Niue, “the rock”, is a small island with a big heart. I first went to Niue in 2010 and have since been back eleven times. With each visit I find something new to explore, something new to taste, or someone new to meet. On my first visit, after stepping off the plane into the intense humidity and warmth and picking up the beat-up rental van, I quickly learned the Niuean road rules. The most important lesson in driving is to wave at each and every car that you pass. This is because in Niue, everyone is your family.

The thing I love the most about Niue, other than its people, is its sense of adventure. It is unlike anywhere I have ever been before. The rock is untamed, wild. It’s roads are bumpy, it’s pathways are broken, yet the locals walk about in bare feet on the jagged coral like it is a soft woven carpet. There are many trails spotted around the island that inevitably take you to the seafront. At the end of each trail is a beautiful pool to swim in or a place to jump in with a snorkel. Despite its small size, each destination is different. My favourite find was Matapa Chasm only a short walk to a deep pool in the middle of two steeply sided cliffs. The water is crisp, but clear and the fish swim about unfazed. With a snorkel in my mouth and flippers on my feet I was able to dive down and explore the coral below, fish swimming past my toes.

Liku, another beautiful spot, is only a few minutes walk down some rough, steep stairs, through an archway. The archway opens up to a wide view of the reef and the open ocean beyond. It’s also known as the best spot to watch the sunrise, as it sets the sky on fire and rises directly in the middle of the horizon. More than once I have sat on the rocks, mesmerized by the world that awakens before me. I am taken back to a time before cell phones and an obsession with selfies and instead am filled with a sense of peace and connection with the earth. I feel I can breathe for the very first time.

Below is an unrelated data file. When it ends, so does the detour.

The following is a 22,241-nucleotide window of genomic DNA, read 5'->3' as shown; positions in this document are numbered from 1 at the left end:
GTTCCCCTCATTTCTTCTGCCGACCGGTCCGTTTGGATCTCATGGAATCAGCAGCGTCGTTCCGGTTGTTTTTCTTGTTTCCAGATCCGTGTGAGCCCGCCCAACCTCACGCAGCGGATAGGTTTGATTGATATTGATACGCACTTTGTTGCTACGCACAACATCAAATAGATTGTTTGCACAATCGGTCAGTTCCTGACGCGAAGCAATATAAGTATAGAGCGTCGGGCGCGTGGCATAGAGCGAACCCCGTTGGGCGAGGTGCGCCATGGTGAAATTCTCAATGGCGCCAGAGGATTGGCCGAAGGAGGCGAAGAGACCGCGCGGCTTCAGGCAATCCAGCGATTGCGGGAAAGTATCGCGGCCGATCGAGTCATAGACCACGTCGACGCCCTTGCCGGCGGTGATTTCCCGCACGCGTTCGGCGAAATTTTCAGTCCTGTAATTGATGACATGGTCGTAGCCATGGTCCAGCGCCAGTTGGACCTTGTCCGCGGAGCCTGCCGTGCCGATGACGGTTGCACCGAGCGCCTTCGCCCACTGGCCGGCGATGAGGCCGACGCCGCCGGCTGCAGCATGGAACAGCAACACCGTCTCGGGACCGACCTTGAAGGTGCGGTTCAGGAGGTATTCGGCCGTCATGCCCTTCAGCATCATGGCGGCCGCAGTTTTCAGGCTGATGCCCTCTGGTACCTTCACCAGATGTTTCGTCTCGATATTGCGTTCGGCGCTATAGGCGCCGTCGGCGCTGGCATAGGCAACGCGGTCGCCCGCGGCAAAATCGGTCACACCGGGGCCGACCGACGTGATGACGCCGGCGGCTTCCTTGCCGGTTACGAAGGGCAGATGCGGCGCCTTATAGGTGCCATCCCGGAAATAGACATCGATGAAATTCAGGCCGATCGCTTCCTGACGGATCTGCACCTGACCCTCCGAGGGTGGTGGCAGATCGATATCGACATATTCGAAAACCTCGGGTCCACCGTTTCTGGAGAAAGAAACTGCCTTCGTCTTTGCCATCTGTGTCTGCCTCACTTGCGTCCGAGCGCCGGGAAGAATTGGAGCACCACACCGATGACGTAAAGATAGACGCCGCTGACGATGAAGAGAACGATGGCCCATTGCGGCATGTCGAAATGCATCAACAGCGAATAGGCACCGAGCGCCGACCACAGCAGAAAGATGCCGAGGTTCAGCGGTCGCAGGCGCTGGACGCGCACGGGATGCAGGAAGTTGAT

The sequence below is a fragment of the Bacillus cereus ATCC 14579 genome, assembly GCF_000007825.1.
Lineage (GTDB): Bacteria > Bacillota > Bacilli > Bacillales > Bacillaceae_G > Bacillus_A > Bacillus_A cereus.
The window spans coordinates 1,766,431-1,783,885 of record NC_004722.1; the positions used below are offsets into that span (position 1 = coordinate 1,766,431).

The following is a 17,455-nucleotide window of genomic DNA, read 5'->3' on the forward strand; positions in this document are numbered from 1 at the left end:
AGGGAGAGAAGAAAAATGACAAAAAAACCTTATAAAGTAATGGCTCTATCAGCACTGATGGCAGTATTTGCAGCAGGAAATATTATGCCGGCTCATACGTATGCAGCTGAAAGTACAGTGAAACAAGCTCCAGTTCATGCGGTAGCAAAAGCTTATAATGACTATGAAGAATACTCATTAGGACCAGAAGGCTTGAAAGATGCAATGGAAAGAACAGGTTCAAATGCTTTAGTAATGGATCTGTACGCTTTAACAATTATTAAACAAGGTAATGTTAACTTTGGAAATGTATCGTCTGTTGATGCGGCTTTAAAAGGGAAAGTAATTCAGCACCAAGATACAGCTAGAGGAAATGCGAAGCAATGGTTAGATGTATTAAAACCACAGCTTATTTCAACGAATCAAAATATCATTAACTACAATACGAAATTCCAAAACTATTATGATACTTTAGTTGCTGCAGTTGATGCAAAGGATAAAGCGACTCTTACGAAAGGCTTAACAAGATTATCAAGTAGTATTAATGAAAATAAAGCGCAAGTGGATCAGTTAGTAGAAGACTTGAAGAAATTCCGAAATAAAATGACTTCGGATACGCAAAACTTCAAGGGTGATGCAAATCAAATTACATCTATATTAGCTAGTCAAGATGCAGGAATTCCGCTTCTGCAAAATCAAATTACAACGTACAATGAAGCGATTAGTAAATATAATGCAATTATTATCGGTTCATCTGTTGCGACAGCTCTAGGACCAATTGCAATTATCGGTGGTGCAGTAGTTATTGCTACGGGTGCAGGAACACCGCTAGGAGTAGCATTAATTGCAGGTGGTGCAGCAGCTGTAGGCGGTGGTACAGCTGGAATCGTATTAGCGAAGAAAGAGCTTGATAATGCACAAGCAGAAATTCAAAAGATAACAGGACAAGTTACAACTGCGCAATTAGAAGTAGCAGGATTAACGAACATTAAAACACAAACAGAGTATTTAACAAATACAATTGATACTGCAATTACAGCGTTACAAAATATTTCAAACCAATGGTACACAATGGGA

Togo (pronounced “tong-o”) and Vaikona Chasm (only to be accessed with an experienced guide) are two of the more challenging locations. Togo is a trail of broken coral for 30 minutes until you reach a very high, very steep wooden ladder. With a pang of fear, I climbed down the rickety ladder to the oasis below. At the bottom is the purest, white sand, a palm tree, and a cave that leads you to the sea. There is much to explore in the area, over boulders and through the cave. At Vaikona Chasm we had the local do-it-all lead us down into a cave, swinging on ropes and dangling off cliffs, to reach a lake at the bottom. We then had to swim across the lake in our clothes, then dive down into the darkness, under a rock submerged over a meter below, to emerge in another cave. Only our guide knows the precise spot to swim down, as it is pitch-black below. With heart racing, I swam down into darkness, and pulled myself past the rock. With my lungs bursting, I could see the light coming down from above, but I wasn’t swimming fast enough to make it. As I felt my mouth opening, attempting to gasp air from the water, the guide pulled me by the hair up to the surface. It was very scary and not for everyone, but the adventure was incredible.

There are only a few restaurants on the island to choose from, but they are all top-quality. The Matavai Resort restaurant is the classiest venue in town, but there is also the Crazy Uga (open for lunch every day and dinner sometimes), Kai Ika (a pizza and sushi restaurant). On Sundays a local fellow opens up a burger joint, Washaway, at the beautiful Avatele (pronounced “Arva-sell-e”) Beach. My favourite memory of Niue was snorkeling at sunset from Avatele’s boat ramp, followed by a delicious burger watching the water calm to a still.

Niue will always hold a special place in my heart. I am sure I will visit again and I recommend anyone with a thirst for adventure to go there too.